With more COVID-19 patients being treated at Madison hospitals and over 840 confirmed cases statewide, doctors are using the malaria drug chloroquine on some patients and considering an experimental drug and plasma from recovered patients.
Some hospitals are establishing “step-down” units to house patients hospitalized for other conditions, who may have been exposed to COVID-19 in the hospital, before discharging them to nursing homes and other facilities to prevent infections there.
The state on Friday reported 842 cases of COVID-19, including 133 in Dane County. Public Health Madison and Dane County reported 158 cases in the county. Health officials said the peak is likely two to three weeks away, and the actual number of cases is likely much higher than reported because many infected people with mild or no symptoms are not tested.
An alert from Dane County Emergency Management on Friday telling residents to assume they are exposed to COVID-19 if they leave their homes was not triggered by any particular development, said Sarah Mattes, spokeswoman for Public Health Madison and Dane County. It was “just another way of messaging,” she said.
President Donald Trump this week asked states to categorize counties as “high-risk, medium-risk or low-risk,” with the hope of allowing normal activity in lower-risk areas soon.
But “we’re a long way from that,” Gov. Tony Evers said Friday, noting that even though some rural counties haven’t reported cases, the virus may still be circulating there.
“I would characterize the risk in all Wisconsin counties as high right now,” said Dr. Ryan Westergaard, a medical officer for the state Department of Health Services.
Westergaard said that while social distancing is likely reducing spread of the new coronavirus among the public, “I’m fearful that hospitals are going to be one of the ‘hot spots’ for transmission, particularly asymptomatic transmission.”
UW Hospital is treating “a few” patients with COVID-19; SSM Health, which includes St. Mary’s Hospital in Madison, also has “a few”; and UnityPoint Health-Meriter has “several,” hospital officials said Friday. As recently as a week ago, the hospitals said they weren’t treating any such patients, though Meriter said it had discharged one.
“Over the course of the next few days, we would expect to see more,” Dr. Nasia Safdar, medical director of infection control at UW Health, said Friday.
UW Health has “an adequate supply” of masks, face shields and other protective equipment for workers but is seeking more to prepare for a potential surge of patients, Safdar said.
UW doctors have started using chloroquine, a drug approved for malaria, or hydroxychloroquine, approved for rheumatoid arthritis, on some hospitalized patients with confirmed COVID-19, Safdar said.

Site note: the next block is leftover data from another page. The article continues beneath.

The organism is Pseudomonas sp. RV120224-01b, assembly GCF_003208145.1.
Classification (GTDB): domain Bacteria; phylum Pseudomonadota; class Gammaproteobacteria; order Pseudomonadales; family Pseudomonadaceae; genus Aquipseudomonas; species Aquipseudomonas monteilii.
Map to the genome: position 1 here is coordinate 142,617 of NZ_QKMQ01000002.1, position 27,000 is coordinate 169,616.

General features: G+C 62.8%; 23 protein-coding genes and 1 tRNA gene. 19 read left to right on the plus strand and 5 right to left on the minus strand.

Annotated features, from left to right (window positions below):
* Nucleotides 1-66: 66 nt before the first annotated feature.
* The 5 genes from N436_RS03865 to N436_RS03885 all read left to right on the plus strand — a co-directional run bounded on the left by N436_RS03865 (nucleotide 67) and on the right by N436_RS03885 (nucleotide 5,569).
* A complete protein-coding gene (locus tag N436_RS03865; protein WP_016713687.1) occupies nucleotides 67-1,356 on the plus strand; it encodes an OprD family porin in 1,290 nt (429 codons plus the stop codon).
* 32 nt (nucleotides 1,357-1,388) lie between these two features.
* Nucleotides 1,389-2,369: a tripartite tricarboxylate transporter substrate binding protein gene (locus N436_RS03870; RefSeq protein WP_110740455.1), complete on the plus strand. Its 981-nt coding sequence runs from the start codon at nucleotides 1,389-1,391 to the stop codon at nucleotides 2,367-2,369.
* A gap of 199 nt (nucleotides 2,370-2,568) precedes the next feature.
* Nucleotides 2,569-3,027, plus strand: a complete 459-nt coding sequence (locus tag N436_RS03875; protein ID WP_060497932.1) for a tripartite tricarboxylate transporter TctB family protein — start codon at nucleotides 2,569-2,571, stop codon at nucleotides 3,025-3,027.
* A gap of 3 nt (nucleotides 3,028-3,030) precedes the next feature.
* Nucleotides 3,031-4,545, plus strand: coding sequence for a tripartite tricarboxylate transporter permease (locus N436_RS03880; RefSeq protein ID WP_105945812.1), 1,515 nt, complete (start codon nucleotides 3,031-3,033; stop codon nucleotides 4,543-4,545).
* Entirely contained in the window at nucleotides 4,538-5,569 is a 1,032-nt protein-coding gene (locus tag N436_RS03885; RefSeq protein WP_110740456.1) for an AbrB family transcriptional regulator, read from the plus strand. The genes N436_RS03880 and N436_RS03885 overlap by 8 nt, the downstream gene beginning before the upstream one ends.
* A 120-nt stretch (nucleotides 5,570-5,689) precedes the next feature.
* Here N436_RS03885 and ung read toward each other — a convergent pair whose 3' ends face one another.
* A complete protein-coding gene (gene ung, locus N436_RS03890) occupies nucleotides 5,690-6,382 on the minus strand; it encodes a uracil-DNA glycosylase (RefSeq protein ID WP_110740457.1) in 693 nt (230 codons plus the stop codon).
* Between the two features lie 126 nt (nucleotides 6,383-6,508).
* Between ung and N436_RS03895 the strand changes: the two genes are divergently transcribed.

It’s not clear how well the drugs work for COVID-19 and they can have side-effects, but there are no approved treatments for the new coronavirus, she said. Some health care organizations are using chloroquine more broadly, on patients suspected of having COVID-19, but UW Health is limiting its use to known cases in the hospital.
“We want to be careful when we don’t have answers to the question of how well it works,” Safdar said.
UW doctors are requesting the experimental drug remdisivir for potential use on COVID-19 patients, she said. The drug, now in clinical studies for COVID-19, is available for the condition through a special access program but takes some time to acquire, she said.
Other trials are studying the use of antibodies from patients who have recovered from COVID-19, or what is known as convalescent plasma. A similar approach has been used for decades for other infections, such as Ebola and influenza.
Safdar said UW Health is considering using convalescent plasma, in which antibodies from recovered patients can help the immune systems of newly infected patients attack the virus.
“The concept behind it is pretty sound,” she said. “It’s a passive way of tiding them over until their own system is able to recover enough.”
Meriter is also looking at using remdesivir and convalescent plasma, spokeswoman Leah Huibregtse said. SSM Health has used chloroquine and remdisivir to treat COVID-19 patients, spokeswoman Lisa Adams said.
UW Health plans to set aside an area within UW Hospital and at another facility for patients being discharged from the hospital who don’t have confirmed COVID-19 but may have been exposed to it, Safdar said.
Nursing homes and assisted living facilities are understandably worried about receiving residents from hospitals who may be infected but not identified as having COVID-19, she said. Most of the initial deaths from COVID-19 in the U.S. came from a nursing home near Seattle.
“We want to make sure there is no inadvertent, institution-to-institution transfer of something that is unrecognized,” Safdar said. “Once even a single case gets into that high-risk setting — older adults with co-morbid conditions — it can have really bad outcomes.”
Otis Woods, administrator of the state health department’s Division of Quality Assurance, said nursing homes should try to quarantine residents returning from hospitals for two weeks. But many hospitals are trying to identify step-down units for this purpose, he said.
Meanwhile, testing for COVID-19 is becoming more available in Wisconsin but still not appropriate for everyone, Westergaard said.
About 2,000 test results a day are coming from about 40 state, hospital and commercial labs, he said. “It’s still not capacity sufficient that every individual with suspicious symptoms or who’s interested in knowing whether they have COVID-19” can get tested, he said. “But we’re getting there.”
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